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Album Review: Royal Blood – Royal Blood

2 min read

The British garage rock duo Royal Blood (Mike Kerr and Ben Thatcher) have tantalised their growing fan-base over the past year by dribbling adrenaline-laced, killer singles – building anticipation for their first album like the amassment of clouds before a storm which is to be released this month.

Royal Blood - Self titled AlbumThe album testifies the ability for new bands to create an addictive cocktail of raw energy that would make iconic pioneers like Queens of the Stone Age and the Offspring tear up with pride. Even before the release of their first single, Royal Blood had already managed to garner the support of drummer for the Arctic Monkeys, Matt Helder – who proudly wore their shirt when performing at the 2013 Glastonbury Festival.

The two musical warriors manage to carry the voracious energy achieved by similar style bands comprised of four-five members. This in itself is a remarkable feat – which will not disappoint or bore listeners at any point.

Each track drips with an overload of poignant testosterone that will dose whatever you’re doing with an intensity that will transport you to the set of Fight Club. Tracks like their previously released singles – Out of the Black- which clawed its way to No. 1 on the UK Rock Charts in 2013- Come On Over, Figure it Out and Little Monster open with raw, obnoxious guitar riffs that are carried relentlessly throughout each song. Ten Tonne Skeleton assaults listener’s eardrums with a particularly brutal riff – preparing you for an anticipated cacophony of angry garage rock sounds that is constantly battling to drown out Kerr’s vocals.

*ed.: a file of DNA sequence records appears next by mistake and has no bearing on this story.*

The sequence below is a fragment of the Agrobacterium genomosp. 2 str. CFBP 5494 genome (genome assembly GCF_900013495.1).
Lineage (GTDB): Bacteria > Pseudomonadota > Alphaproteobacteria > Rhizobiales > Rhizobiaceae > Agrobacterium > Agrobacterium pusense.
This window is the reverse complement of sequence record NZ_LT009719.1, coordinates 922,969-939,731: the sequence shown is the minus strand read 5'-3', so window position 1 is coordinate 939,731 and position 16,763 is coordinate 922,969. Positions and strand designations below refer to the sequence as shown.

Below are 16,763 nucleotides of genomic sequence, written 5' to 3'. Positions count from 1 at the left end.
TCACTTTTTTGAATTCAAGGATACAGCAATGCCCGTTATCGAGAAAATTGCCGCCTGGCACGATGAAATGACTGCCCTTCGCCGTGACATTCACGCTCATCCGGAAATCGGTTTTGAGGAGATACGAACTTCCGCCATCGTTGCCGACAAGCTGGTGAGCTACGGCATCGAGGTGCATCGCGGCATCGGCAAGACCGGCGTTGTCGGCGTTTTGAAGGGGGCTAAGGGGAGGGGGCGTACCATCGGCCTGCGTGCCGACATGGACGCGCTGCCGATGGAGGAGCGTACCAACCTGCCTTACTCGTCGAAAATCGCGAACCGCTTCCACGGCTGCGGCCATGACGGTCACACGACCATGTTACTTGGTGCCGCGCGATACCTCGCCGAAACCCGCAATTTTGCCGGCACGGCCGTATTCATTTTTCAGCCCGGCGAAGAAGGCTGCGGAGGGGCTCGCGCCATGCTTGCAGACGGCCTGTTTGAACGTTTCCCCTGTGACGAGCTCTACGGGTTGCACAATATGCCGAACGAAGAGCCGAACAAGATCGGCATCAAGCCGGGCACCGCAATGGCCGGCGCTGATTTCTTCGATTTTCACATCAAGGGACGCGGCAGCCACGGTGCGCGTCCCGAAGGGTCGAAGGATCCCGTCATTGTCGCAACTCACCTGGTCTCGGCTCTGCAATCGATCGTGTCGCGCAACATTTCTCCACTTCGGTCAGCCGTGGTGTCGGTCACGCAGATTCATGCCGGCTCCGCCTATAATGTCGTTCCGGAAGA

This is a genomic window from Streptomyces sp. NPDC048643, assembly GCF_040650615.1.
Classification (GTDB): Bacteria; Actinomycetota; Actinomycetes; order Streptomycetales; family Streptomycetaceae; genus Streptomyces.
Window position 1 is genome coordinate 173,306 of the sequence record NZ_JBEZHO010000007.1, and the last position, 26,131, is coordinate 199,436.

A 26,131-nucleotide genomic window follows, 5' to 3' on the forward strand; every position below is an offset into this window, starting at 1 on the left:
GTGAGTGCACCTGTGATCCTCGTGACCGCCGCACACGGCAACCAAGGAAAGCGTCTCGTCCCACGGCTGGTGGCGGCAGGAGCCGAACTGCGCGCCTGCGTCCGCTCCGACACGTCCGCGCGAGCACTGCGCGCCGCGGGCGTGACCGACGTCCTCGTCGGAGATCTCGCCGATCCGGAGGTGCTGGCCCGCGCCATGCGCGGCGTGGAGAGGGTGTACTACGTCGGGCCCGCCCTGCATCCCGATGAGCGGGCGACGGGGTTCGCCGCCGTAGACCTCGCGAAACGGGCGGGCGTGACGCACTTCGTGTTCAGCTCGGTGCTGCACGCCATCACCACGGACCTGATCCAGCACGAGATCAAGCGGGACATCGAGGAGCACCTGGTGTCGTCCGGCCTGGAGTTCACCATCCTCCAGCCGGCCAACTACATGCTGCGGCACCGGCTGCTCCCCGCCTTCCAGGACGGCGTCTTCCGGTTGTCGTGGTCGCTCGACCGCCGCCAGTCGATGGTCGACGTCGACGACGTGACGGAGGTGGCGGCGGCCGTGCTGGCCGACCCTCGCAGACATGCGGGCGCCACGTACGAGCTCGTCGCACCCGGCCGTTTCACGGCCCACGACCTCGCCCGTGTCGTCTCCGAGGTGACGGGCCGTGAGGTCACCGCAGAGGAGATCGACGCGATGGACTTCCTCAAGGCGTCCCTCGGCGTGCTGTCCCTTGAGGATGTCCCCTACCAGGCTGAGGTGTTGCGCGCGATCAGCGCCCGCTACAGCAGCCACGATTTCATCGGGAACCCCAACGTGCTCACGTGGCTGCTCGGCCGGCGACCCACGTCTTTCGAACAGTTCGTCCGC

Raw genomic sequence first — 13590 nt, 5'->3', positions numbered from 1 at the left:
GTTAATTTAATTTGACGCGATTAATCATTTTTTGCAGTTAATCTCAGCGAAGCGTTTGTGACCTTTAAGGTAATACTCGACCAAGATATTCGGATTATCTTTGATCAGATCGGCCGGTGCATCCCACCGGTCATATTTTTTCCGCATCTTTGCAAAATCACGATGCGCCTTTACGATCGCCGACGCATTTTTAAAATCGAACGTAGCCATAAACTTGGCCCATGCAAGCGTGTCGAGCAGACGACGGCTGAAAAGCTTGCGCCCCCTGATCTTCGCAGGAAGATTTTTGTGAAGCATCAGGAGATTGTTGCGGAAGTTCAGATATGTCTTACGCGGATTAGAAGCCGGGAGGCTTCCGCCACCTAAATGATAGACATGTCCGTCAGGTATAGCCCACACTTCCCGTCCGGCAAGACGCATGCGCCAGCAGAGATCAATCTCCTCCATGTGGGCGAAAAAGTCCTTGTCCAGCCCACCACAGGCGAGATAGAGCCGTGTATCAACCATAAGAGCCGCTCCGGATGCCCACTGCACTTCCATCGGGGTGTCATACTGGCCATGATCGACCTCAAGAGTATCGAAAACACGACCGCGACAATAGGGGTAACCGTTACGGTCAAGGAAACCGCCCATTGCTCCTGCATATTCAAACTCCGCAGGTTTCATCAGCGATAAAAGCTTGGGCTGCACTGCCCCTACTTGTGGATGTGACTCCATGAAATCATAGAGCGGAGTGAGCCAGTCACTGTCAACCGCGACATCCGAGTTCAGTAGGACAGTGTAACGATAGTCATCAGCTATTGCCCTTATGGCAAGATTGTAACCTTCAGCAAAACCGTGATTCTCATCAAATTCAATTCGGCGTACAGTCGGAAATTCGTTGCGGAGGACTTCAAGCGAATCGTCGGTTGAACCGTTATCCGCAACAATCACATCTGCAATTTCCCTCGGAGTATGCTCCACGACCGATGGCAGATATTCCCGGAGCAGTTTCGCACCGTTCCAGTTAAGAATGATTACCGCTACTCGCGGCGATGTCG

The piquancy of Kerr’s guitar harmonies is blunted by his liquid smooth vocals. This contrasting combinations of sounds giving Royal Blood a particularly unique edge similar to that of Muse.  The blend of vocals and guitar wouldn’t be complete without the monumental drumming efforts of Thatcher – whose exudes enough energy throughout the album to fuel a small city.

Blood Hands is the closest Royal Blood gets to taking a moment to catch their breathe throughout the album.  Despite its slower tempo, this song would still manage to induce a mosh pit during an arena event the band will undoubtedly perform at in the future. Similarly, Loose Change opens with a tempo the perfect pace to strut self confidently through a bar to. The songs groovy introduction features a less dominating guitar, emphasising the quality of Kerr’s voice. However, Kerr’s guitar refuses to remain subdued forever; encouraged by Thatcher’s drumming, the Kerr’s guitar sparks the songs combustion into a glorious hard rock anthem.

Much like the movie Fight Club, Royal Blood are destined to achieve great things, as proven by a debut album that leaves your ears ringing and body yearning to experience the smelly sweat-fest that is a mosh pit during a rock concert.